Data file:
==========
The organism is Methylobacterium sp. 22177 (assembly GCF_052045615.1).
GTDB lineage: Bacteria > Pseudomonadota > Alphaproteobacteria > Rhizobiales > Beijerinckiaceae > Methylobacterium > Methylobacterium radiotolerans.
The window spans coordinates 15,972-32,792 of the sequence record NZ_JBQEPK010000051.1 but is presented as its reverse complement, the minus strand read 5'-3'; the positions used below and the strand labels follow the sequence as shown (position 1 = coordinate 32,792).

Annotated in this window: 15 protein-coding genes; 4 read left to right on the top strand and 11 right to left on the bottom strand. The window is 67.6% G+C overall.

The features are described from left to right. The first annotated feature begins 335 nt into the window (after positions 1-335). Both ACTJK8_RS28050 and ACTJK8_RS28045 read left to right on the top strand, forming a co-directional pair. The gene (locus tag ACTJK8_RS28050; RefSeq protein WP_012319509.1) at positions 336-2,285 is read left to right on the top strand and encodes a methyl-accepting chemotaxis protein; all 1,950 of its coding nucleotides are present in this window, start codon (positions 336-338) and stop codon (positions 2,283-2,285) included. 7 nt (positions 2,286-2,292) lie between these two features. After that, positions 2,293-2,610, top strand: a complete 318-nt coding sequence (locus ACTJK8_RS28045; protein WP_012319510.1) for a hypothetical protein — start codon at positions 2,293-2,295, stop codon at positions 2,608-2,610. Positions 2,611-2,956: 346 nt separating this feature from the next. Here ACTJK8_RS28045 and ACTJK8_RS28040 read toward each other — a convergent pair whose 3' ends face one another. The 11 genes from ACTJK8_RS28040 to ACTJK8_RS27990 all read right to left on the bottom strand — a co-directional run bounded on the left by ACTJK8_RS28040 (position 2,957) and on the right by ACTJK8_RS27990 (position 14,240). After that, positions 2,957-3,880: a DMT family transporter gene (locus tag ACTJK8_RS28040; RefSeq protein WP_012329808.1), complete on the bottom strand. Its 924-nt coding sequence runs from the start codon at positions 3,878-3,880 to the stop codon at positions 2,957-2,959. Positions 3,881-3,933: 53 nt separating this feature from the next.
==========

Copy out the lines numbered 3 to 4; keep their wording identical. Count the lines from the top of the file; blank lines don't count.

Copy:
The window spans coordinates 15,972-32,792 of the sequence record NZ_JBQEPK010000051.1 but is presented as its reverse complement, the minus strand read 5'-3'; the positions used below and the strand labels follow the sequence as shown (position 1 = coordinate 32,792).

Annotated in this window: 15 protein-coding genes; 4 read left to right on the top strand and 11 right to left on the bottom strand. The window is 67.6% G+C overall.